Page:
According to Allison Riffe, Business Honors ’20, Delaney Elliot at Nike revealed to her the emotional power of marketing. “I cried when she showed the video of the shoes made for individuals with disabilities,” Riffe said. “Nike was the first time that I have ever felt passionate about the power of marketing in a corporate setting.”

Augusto, the owner of Nossa Familia Coffee, enhanced George Smith’s perspective on implementing a value throughout an entire company. Smith, Business Honors ’19, said Augusto “truly embraced the essence of family” and “inspired [him] to dream big but never forget about [his] terminal values.” Swift said he will create a similar, value-centered atmosphere within his own teams, community, and family.

“The people I encountered in Portland were an example of how powerful a positive and purposeful mindset can be in achieving your goals, related to business or not,” said Chelsea Rios, Business Honors ’18. Rios mentioned that the people behind the organizations they visited took steps that aligned with their company’s values before anything else, despite any financial obstacles or competition, which was important to her.

Everett Francis, Business Honors ’19, captured the special moments, learnings, and fun of the trip in the following video. See for yourself the kind of impact this trip had on the Business Honors students who embarked on this journey.

Categories: Business Honors, Featured Stories, Mays Business, News, Students, Texas A&M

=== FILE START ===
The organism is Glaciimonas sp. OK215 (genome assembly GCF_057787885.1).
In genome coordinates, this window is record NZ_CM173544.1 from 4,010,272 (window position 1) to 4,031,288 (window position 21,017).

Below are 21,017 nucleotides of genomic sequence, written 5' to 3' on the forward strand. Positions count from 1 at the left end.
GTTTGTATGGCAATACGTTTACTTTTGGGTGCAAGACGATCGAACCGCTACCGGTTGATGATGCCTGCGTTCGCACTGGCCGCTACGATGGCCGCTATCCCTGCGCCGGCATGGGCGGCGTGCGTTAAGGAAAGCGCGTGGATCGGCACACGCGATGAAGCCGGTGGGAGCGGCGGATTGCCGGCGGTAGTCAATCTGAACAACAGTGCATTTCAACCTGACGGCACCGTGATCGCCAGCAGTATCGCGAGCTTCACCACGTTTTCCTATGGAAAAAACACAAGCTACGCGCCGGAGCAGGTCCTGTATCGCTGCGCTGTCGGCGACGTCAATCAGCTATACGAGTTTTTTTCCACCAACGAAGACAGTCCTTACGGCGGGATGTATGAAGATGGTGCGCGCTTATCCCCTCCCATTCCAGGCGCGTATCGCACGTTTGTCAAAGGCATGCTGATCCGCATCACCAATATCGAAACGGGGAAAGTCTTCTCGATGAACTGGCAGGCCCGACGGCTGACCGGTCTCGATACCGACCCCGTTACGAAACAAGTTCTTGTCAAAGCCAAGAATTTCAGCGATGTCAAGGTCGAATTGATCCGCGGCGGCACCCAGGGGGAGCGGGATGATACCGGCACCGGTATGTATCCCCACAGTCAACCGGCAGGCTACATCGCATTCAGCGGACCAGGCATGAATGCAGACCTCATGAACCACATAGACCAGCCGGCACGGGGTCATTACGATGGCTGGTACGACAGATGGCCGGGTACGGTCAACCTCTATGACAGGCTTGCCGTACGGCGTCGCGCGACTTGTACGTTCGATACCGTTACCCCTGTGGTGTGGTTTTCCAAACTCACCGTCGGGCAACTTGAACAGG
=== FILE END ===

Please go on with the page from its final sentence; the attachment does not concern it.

HOUSTON – A student team from Purdue University won the $6,000 first-place prize in the inaugural Healthcare Analytics Case Competition sponsored by health and well-being company Humana Inc. and Mays Business School at Texas A&M University. It was held at Mays’ CityCentre Houston location.

More than 300 master’s-level students representing 109 teams from 19 major universities in the U.S. registered for the competition, which showcased students’ analytical abilities to solve a real-world business problem. Students enrolled full-time in accredited Master of Science, Master of Arts, Master of Information Systems, Master of Public Health, or Master of Business Administration programs at educational institutions based in the United States were eligible to enter.

Purdue students Hongxia Shi, Shenyang Yang, and Xiangyi Che received the top prize after a presentation Thursday, Nov. 9 to an executive panel of judges.

Purdue team members Hongxia Shi, Shenyang Yang, and Xiangyi Che won first place. They are flanked by Arvind Mahajan of Mays Business School, left, and Vipin Gopal of Humana, right.

The second-place prize of $3,000 was awarded to Martin Shapiro, Lianne Ho, and David Sung of the University of Southern California, and the third-place prize of $1,500 was presented to Yvonne Yu, David Proudman, and Christina Murphy of the University of California, Berkeley.

“The Mays MBA Program is pleased to partner with Humana to bring together the brightest graduate students in the country to use data analytics in solving a real-world business problem in health care, one of the three Grand Challenge areas of Mays Business School,” said Arvind Mahajan, associate dean for graduate programs at Mays.